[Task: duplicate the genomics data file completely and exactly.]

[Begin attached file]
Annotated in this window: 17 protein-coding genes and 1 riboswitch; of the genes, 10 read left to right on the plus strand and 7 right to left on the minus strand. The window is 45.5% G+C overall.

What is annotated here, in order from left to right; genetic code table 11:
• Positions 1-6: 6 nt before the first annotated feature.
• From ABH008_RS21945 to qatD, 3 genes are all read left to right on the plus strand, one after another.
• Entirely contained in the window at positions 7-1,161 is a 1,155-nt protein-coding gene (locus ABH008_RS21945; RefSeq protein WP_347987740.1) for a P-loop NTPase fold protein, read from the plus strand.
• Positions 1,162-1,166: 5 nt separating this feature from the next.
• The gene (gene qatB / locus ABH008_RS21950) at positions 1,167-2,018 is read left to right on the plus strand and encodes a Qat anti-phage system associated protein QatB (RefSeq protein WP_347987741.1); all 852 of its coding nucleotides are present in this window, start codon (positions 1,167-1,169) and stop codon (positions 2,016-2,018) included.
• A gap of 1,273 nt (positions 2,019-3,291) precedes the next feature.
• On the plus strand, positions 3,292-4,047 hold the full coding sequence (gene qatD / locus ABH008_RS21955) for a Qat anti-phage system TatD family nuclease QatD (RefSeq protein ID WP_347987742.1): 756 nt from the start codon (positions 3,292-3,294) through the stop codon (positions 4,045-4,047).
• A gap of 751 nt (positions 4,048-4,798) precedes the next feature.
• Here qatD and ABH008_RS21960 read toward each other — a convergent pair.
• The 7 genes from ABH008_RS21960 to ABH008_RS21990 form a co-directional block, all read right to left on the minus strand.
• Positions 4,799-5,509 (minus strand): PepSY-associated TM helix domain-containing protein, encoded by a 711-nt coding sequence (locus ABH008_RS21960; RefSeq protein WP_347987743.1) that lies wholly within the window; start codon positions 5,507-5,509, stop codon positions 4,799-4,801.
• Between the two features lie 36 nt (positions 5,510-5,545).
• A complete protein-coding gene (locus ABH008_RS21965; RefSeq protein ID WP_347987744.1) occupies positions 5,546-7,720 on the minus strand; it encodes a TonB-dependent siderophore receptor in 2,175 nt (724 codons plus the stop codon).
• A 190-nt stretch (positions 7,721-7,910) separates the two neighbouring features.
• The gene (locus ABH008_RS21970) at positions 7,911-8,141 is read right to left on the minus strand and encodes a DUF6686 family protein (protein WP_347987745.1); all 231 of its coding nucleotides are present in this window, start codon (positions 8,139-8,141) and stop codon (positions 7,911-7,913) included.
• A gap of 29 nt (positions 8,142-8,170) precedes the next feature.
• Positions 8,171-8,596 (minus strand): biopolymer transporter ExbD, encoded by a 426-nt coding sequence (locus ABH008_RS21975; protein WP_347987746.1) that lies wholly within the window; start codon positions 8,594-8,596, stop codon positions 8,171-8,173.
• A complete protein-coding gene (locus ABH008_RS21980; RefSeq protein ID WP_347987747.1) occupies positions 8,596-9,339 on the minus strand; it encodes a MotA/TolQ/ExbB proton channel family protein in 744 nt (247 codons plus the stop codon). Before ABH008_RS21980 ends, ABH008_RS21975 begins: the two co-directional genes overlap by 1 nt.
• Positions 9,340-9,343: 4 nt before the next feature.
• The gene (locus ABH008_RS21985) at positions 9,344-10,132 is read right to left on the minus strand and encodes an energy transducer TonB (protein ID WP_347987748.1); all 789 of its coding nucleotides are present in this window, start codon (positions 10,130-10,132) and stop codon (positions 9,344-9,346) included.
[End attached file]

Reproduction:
Annotated in this window: 17 protein-coding genes and 1 riboswitch; of the genes, 10 read left to right on the plus strand and 7 right to left on the minus strand. The window is 45.5% G+C overall.

What is annotated here, in order from left to right; genetic code table 11:
• Positions 1-6: 6 nt before the first annotated feature.
• From ABH008_RS21945 to qatD, 3 genes are all read left to right on the plus strand, one after another.
• Entirely contained in the window at positions 7-1,161 is a 1,155-nt protein-coding gene (locus ABH008_RS21945; RefSeq protein WP_347987740.1) for a P-loop NTPase fold protein, read from the plus strand.
• Positions 1,162-1,166: 5 nt separating this feature from the next.
• The gene (gene qatB / locus ABH008_RS21950) at positions 1,167-2,018 is read left to right on the plus strand and encodes a Qat anti-phage system associated protein QatB (RefSeq protein WP_347987741.1); all 852 of its coding nucleotides are present in this window, start codon (positions 1,167-1,169) and stop codon (positions 2,016-2,018) included.
• A gap of 1,273 nt (positions 2,019-3,291) precedes the next feature.
• On the plus strand, positions 3,292-4,047 hold the full coding sequence (gene qatD / locus ABH008_RS21955) for a Qat anti-phage system TatD family nuclease QatD (RefSeq protein ID WP_347987742.1): 756 nt from the start codon (positions 3,292-3,294) through the stop codon (positions 4,045-4,047).
• A gap of 751 nt (positions 4,048-4,798) precedes the next feature.
• Here qatD and ABH008_RS21960 read toward each other — a convergent pair.
• The 7 genes from ABH008_RS21960 to ABH008_RS21990 form a co-directional block, all read right to left on the minus strand.
• Positions 4,799-5,509 (minus strand): PepSY-associated TM helix domain-containing protein, encoded by a 711-nt coding sequence (locus ABH008_RS21960; RefSeq protein WP_347987743.1) that lies wholly within the window; start codon positions 5,507-5,509, stop codon positions 4,799-4,801.
• Between the two features lie 36 nt (positions 5,510-5,545).
• A complete protein-coding gene (locus ABH008_RS21965; RefSeq protein ID WP_347987744.1) occupies positions 5,546-7,720 on the minus strand; it encodes a TonB-dependent siderophore receptor in 2,175 nt (724 codons plus the stop codon).
• A 190-nt stretch (positions 7,721-7,910) separates the two neighbouring features.
• The gene (locus ABH008_RS21970) at positions 7,911-8,141 is read right to left on the minus strand and encodes a DUF6686 family protein (protein WP_347987745.1); all 231 of its coding nucleotides are present in this window, start codon (positions 8,139-8,141) and stop codon (positions 7,911-7,913) included.
• A gap of 29 nt (positions 8,142-8,170) precedes the next feature.
• Positions 8,171-8,596 (minus strand): biopolymer transporter ExbD, encoded by a 426-nt coding sequence (locus ABH008_RS21975; protein WP_347987746.1) that lies wholly within the window; start codon positions 8,594-8,596, stop codon positions 8,171-8,173.
• A complete protein-coding gene (locus ABH008_RS21980; RefSeq protein ID WP_347987747.1) occupies positions 8,596-9,339 on the minus strand; it encodes a MotA/TolQ/ExbB proton channel family protein in 744 nt (247 codons plus the stop codon). Before ABH008_RS21980 ends, ABH008_RS21975 begins: the two co-directional genes overlap by 1 nt.
• Positions 9,340-9,343: 4 nt before the next feature.
• The gene (locus ABH008_RS21985) at positions 9,344-10,132 is read right to left on the minus strand and encodes an energy transducer TonB (protein ID WP_347987748.1); all 789 of its coding nucleotides are present in this window, start codon (positions 10,130-10,132) and stop codon (positions 9,344-9,346) included.